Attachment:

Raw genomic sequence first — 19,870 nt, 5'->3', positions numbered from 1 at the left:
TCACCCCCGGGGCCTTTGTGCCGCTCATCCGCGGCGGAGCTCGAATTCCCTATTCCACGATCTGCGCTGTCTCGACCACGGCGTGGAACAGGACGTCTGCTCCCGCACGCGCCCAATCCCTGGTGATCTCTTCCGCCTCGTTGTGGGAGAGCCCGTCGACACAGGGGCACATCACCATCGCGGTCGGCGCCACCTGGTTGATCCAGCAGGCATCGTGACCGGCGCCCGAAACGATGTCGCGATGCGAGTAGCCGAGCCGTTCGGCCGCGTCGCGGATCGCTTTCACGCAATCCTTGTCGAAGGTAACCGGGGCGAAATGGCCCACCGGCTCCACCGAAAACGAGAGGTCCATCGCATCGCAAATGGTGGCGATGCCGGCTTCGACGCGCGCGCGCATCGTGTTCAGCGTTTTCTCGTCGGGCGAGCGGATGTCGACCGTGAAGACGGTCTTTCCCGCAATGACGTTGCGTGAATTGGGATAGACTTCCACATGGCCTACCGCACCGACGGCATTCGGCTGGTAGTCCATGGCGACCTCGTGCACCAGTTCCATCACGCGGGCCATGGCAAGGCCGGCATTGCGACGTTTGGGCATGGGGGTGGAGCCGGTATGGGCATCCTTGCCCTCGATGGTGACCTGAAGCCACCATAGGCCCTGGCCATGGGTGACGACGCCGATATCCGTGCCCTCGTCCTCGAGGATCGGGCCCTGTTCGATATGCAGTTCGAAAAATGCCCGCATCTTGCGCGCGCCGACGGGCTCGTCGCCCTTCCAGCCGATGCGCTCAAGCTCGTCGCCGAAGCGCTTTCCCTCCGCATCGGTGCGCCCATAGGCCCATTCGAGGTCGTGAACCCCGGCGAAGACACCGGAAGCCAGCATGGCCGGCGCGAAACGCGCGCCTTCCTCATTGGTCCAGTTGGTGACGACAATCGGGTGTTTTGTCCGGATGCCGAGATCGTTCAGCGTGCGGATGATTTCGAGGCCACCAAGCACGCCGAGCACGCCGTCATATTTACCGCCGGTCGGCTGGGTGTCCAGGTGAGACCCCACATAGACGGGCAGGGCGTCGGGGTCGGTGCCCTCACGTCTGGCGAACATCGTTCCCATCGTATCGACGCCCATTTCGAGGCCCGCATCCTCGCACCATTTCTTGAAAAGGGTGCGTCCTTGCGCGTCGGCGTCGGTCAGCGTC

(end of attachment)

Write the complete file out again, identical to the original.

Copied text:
Raw genomic sequence first — 19,870 nt, 5'->3', positions numbered from 1 at the left:
TCACCCCCGGGGCCTTTGTGCCGCTCATCCGCGGCGGAGCTCGAATTCCCTATTCCACGATCTGCGCTGTCTCGACCACGGCGTGGAACAGGACGTCTGCTCCCGCACGCGCCCAATCCCTGGTGATCTCTTCCGCCTCGTTGTGGGAGAGCCCGTCGACACAGGGGCACATCACCATCGCGGTCGGCGCCACCTGGTTGATCCAGCAGGCATCGTGACCGGCGCCCGAAACGATGTCGCGATGCGAGTAGCCGAGCCGTTCGGCCGCGTCGCGGATCGCTTTCACGCAATCCTTGTCGAAGGTAACCGGGGCGAAATGGCCCACCGGCTCCACCGAAAACGAGAGGTCCATCGCATCGCAAATGGTGGCGATGCCGGCTTCGACGCGCGCGCGCATCGTGTTCAGCGTTTTCTCGTCGGGCGAGCGGATGTCGACCGTGAAGACGGTCTTTCCCGCAATGACGTTGCGTGAATTGGGATAGACTTCCACATGGCCTACCGCACCGACGGCATTCGGCTGGTAGTCCATGGCGACCTCGTGCACCAGTTCCATCACGCGGGCCATGGCAAGGCCGGCATTGCGACGTTTGGGCATGGGGGTGGAGCCGGTATGGGCATCCTTGCCCTCGATGGTGACCTGAAGCCACCATAGGCCCTGGCCATGGGTGACGACGCCGATATCCGTGCCCTCGTCCTCGAGGATCGGGCCCTGTTCGATATGCAGTTCGAAAAATGCCCGCATCTTGCGCGCGCCGACGGGCTCGTCGCCCTTCCAGCCGATGCGCTCAAGCTCGTCGCCGAAGCGCTTTCCCTCCGCATCGGTGCGCCCATAGGCCCATTCGAGGTCGTGAACCCCGGCGAAGACACCGGAAGCCAGCATGGCCGGCGCGAAACGCGCGCCTTCCTCATTGGTCCAGTTGGTGACGACAATCGGGTGTTTTGTCCGGATGCCGAGATCGTTCAGCGTGCGGATGATTTCGAGGCCACCAAGCACGCCGAGCACGCCGTCATATTTACCGCCGGTCGGCTGGGTGTCCAGGTGAGACCCCACATAGACGGGCAGGGCGTCGGGGTCGGTGCCCTCACGTCTGGCGAACATCGTTCCCATCGTATCGACGCCCATTTCGAGGCCCGCATCCTCGCACCATTTCTTGAAAAGGGTGCGTCCTTGCGCGTCGGCGTCGGTCAGCGTC